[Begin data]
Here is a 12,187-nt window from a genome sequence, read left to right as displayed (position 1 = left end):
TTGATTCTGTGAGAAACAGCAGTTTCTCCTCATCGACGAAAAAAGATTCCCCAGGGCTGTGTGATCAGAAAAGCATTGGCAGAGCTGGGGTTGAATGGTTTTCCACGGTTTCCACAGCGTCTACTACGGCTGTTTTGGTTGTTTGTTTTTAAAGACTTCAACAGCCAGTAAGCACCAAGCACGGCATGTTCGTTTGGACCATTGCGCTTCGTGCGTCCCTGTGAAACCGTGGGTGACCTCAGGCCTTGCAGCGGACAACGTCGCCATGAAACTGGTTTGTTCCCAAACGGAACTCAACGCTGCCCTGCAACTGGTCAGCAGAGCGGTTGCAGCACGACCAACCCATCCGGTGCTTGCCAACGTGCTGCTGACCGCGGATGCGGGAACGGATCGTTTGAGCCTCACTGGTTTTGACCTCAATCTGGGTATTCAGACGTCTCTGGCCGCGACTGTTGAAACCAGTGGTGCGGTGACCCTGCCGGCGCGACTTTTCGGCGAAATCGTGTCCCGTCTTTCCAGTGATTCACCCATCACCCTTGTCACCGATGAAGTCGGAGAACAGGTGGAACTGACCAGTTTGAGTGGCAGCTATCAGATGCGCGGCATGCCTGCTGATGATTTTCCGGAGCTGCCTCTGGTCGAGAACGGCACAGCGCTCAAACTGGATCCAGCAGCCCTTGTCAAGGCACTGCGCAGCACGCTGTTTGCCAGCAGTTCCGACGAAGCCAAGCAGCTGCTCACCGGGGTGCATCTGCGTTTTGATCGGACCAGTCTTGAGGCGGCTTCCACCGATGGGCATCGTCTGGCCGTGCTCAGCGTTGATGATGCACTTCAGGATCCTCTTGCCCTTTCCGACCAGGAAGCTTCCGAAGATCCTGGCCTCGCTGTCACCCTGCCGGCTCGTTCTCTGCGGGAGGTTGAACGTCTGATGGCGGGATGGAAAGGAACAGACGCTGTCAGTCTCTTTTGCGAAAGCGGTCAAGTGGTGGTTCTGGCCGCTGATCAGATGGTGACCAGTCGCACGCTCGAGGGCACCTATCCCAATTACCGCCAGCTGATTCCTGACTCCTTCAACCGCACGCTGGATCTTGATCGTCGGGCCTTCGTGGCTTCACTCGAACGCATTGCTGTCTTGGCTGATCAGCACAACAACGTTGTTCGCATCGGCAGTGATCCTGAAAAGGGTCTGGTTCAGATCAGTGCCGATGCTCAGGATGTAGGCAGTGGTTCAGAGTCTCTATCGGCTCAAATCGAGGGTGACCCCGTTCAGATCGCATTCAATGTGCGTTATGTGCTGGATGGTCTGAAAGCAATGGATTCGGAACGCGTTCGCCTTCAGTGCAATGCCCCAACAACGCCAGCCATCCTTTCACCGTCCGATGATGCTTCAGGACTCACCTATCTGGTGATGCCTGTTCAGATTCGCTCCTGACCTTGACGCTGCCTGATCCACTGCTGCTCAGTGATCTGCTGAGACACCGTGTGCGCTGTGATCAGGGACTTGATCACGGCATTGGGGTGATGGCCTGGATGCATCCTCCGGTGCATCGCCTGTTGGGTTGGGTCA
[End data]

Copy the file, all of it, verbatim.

Here is a 12,187-nt window from a genome sequence, read left to right as displayed (position 1 = left end):
TTGATTCTGTGAGAAACAGCAGTTTCTCCTCATCGACGAAAAAAGATTCCCCAGGGCTGTGTGATCAGAAAAGCATTGGCAGAGCTGGGGTTGAATGGTTTTCCACGGTTTCCACAGCGTCTACTACGGCTGTTTTGGTTGTTTGTTTTTAAAGACTTCAACAGCCAGTAAGCACCAAGCACGGCATGTTCGTTTGGACCATTGCGCTTCGTGCGTCCCTGTGAAACCGTGGGTGACCTCAGGCCTTGCAGCGGACAACGTCGCCATGAAACTGGTTTGTTCCCAAACGGAACTCAACGCTGCCCTGCAACTGGTCAGCAGAGCGGTTGCAGCACGACCAACCCATCCGGTGCTTGCCAACGTGCTGCTGACCGCGGATGCGGGAACGGATCGTTTGAGCCTCACTGGTTTTGACCTCAATCTGGGTATTCAGACGTCTCTGGCCGCGACTGTTGAAACCAGTGGTGCGGTGACCCTGCCGGCGCGACTTTTCGGCGAAATCGTGTCCCGTCTTTCCAGTGATTCACCCATCACCCTTGTCACCGATGAAGTCGGAGAACAGGTGGAACTGACCAGTTTGAGTGGCAGCTATCAGATGCGCGGCATGCCTGCTGATGATTTTCCGGAGCTGCCTCTGGTCGAGAACGGCACAGCGCTCAAACTGGATCCAGCAGCCCTTGTCAAGGCACTGCGCAGCACGCTGTTTGCCAGCAGTTCCGACGAAGCCAAGCAGCTGCTCACCGGGGTGCATCTGCGTTTTGATCGGACCAGTCTTGAGGCGGCTTCCACCGATGGGCATCGTCTGGCCGTGCTCAGCGTTGATGATGCACTTCAGGATCCTCTTGCCCTTTCCGACCAGGAAGCTTCCGAAGATCCTGGCCTCGCTGTCACCCTGCCGGCTCGTTCTCTGCGGGAGGTTGAACGTCTGATGGCGGGATGGAAAGGAACAGACGCTGTCAGTCTCTTTTGCGAAAGCGGTCAAGTGGTGGTTCTGGCCGCTGATCAGATGGTGACCAGTCGCACGCTCGAGGGCACCTATCCCAATTACCGCCAGCTGATTCCTGACTCCTTCAACCGCACGCTGGATCTTGATCGTCGGGCCTTCGTGGCTTCACTCGAACGCATTGCTGTCTTGGCTGATCAGCACAACAACGTTGTTCGCATCGGCAGTGATCCTGAAAAGGGTCTGGTTCAGATCAGTGCCGATGCTCAGGATGTAGGCAGTGGTTCAGAGTCTCTATCGGCTCAAATCGAGGGTGACCCCGTTCAGATCGCATTCAATGTGCGTTATGTGCTGGATGGTCTGAAAGCAATGGATTCGGAACGCGTTCGCCTTCAGTGCAATGCCCCAACAACGCCAGCCATCCTTTCACCGTCCGATGATGCTTCAGGACTCACCTATCTGGTGATGCCTGTTCAGATTCGCTCCTGACCTTGACGCTGCCTGATCCACTGCTGCTCAGTGATCTGCTGAGACACCGTGTGCGCTGTGATCAGGGACTTGATCACGGCATTGGGGTGATGGCCTGGATGCATCCTCCGGTGCATCGCCTGTTGGGTTGGGTCA